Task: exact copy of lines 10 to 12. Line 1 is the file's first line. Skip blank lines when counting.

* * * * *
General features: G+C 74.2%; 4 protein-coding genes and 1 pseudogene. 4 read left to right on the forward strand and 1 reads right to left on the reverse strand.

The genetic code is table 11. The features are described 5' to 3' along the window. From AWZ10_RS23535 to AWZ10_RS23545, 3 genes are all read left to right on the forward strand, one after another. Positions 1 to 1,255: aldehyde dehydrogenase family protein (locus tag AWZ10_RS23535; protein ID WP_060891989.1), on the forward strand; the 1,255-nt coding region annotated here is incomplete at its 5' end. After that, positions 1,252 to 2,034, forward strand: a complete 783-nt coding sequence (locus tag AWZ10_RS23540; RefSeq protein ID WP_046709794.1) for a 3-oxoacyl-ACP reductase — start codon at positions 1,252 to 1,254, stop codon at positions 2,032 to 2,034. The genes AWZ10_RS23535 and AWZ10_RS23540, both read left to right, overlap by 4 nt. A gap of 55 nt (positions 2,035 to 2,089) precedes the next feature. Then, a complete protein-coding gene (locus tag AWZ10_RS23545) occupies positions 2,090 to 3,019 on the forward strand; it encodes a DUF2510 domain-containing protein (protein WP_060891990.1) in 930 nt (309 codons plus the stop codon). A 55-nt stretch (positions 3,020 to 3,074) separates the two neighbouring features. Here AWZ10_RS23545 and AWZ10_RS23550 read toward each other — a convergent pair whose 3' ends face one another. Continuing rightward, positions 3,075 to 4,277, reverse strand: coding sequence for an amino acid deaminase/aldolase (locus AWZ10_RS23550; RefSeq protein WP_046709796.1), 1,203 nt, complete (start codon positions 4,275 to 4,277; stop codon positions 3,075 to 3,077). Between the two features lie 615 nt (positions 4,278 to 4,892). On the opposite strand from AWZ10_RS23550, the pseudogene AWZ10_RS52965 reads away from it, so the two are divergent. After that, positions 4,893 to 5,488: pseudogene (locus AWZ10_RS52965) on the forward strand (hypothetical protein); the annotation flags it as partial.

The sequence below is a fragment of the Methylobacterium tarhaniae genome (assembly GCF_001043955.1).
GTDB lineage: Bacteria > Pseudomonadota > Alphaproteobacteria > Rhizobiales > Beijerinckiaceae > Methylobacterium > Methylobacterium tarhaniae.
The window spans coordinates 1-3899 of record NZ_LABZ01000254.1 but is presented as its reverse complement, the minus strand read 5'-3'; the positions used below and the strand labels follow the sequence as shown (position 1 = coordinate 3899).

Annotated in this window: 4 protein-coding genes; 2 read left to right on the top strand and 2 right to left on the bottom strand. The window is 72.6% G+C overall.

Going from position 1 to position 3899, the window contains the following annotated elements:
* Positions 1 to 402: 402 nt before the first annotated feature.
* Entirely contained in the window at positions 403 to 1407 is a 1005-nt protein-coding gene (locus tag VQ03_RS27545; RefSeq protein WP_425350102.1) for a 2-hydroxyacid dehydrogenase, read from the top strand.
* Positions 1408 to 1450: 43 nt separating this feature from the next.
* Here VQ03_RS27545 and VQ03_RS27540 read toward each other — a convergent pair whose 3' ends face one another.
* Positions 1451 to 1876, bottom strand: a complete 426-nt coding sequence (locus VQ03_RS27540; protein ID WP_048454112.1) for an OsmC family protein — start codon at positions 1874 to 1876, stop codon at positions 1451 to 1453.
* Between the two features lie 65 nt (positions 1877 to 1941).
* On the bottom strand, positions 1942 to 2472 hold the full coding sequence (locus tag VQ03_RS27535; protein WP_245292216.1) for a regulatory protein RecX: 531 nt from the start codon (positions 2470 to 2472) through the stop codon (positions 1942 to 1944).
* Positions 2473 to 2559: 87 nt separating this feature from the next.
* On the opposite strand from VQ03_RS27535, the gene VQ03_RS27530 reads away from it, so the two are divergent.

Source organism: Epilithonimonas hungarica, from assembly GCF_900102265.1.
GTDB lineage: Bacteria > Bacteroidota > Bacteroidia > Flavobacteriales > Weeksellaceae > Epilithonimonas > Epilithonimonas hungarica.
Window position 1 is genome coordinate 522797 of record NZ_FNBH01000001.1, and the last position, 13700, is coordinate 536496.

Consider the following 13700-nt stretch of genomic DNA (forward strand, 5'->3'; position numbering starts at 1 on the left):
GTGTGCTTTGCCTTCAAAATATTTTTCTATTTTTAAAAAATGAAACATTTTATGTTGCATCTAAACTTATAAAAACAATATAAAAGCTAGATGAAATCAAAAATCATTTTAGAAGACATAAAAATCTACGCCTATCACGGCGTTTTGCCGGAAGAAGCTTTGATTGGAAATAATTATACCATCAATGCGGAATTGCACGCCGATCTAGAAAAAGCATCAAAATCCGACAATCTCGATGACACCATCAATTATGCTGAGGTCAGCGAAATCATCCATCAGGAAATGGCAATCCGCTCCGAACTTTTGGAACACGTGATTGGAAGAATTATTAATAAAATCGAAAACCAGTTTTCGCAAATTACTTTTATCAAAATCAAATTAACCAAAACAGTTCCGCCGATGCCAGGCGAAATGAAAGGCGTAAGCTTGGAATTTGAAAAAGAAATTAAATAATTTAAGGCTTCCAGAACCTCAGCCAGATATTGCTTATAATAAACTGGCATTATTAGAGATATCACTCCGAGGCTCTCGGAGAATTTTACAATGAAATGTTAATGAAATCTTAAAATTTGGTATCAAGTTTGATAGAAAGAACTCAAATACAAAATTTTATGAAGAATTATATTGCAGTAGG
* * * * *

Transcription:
* Positions 1408 to 1450: 43 nt separating this feature from the next.
* Here VQ03_RS27545 and VQ03_RS27540 read toward each other — a convergent pair whose 3' ends face one another.
* Positions 1451 to 1876, bottom strand: a complete 426-nt coding sequence (locus VQ03_RS27540; protein ID WP_048454112.1) for an OsmC family protein — start codon at positions 1874 to 1876, stop codon at positions 1451 to 1453.